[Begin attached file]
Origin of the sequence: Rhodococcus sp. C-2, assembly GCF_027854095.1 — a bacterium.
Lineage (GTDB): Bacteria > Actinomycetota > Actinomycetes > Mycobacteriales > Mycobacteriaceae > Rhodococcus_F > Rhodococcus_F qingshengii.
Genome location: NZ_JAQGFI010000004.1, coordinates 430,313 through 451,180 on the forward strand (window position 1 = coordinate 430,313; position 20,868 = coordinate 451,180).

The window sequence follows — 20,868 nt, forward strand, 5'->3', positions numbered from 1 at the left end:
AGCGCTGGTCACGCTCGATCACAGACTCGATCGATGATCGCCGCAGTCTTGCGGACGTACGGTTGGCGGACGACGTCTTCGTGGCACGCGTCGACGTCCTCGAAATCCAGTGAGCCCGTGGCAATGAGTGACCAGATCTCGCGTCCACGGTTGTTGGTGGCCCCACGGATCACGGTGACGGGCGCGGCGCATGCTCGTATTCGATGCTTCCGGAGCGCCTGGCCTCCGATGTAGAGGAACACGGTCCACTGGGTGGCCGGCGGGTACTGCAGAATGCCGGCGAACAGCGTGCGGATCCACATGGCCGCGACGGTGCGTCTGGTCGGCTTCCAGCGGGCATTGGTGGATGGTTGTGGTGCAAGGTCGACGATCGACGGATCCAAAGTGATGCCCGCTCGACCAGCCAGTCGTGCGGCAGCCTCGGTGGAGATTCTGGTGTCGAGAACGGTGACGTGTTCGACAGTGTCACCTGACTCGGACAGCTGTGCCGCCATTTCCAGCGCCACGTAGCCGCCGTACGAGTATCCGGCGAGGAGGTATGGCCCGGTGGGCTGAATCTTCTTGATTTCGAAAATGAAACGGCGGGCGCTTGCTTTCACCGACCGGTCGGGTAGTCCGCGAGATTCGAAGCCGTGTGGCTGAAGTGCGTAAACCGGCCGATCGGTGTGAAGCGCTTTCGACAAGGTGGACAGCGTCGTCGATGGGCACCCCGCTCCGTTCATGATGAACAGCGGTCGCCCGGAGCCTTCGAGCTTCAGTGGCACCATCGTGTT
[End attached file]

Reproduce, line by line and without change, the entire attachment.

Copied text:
Origin of the sequence: Rhodococcus sp. C-2, assembly GCF_027854095.1 — a bacterium.
Lineage (GTDB): Bacteria > Actinomycetota > Actinomycetes > Mycobacteriales > Mycobacteriaceae > Rhodococcus_F > Rhodococcus_F qingshengii.
Genome location: NZ_JAQGFI010000004.1, coordinates 430,313 through 451,180 on the forward strand (window position 1 = coordinate 430,313; position 20,868 = coordinate 451,180).

The window sequence follows — 20,868 nt, forward strand, 5'->3', positions numbered from 1 at the left end:
AGCGCTGGTCACGCTCGATCACAGACTCGATCGATGATCGCCGCAGTCTTGCGGACGTACGGTTGGCGGACGACGTCTTCGTGGCACGCGTCGACGTCCTCGAAATCCAGTGAGCCCGTGGCAATGAGTGACCAGATCTCGCGTCCACGGTTGTTGGTGGCCCCACGGATCACGGTGACGGGCGCGGCGCATGCTCGTATTCGATGCTTCCGGAGCGCCTGGCCTCCGATGTAGAGGAACACGGTCCACTGGGTGGCCGGCGGGTACTGCAGAATGCCGGCGAACAGCGTGCGGATCCACATGGCCGCGACGGTGCGTCTGGTCGGCTTCCAGCGGGCATTGGTGGATGGTTGTGGTGCAAGGTCGACGATCGACGGATCCAAAGTGATGCCCGCTCGACCAGCCAGTCGTGCGGCAGCCTCGGTGGAGATTCTGGTGTCGAGAACGGTGACGTGTTCGACAGTGTCACCTGACTCGGACAGCTGTGCCGCCATTTCCAGCGCCACGTAGCCGCCGTACGAGTATCCGGCGAGGAGGTATGGCCCGGTGGGCTGAATCTTCTTGATTTCGAAAATGAAACGGCGGGCGCTTGCTTTCACCGACCGGTCGGGTAGTCCGCGAGATTCGAAGCCGTGTGGCTGAAGTGCGTAAACCGGCCGATCGGTGTGAAGCGCTTTCGACAAGGTGGACAGCGTCGTCGATGGGCACCCCGCTCCGTTCATGATGAACAGCGGTCGCCCGGAGCCTTCGAGCTTCAGTGGCACCATCGTGTT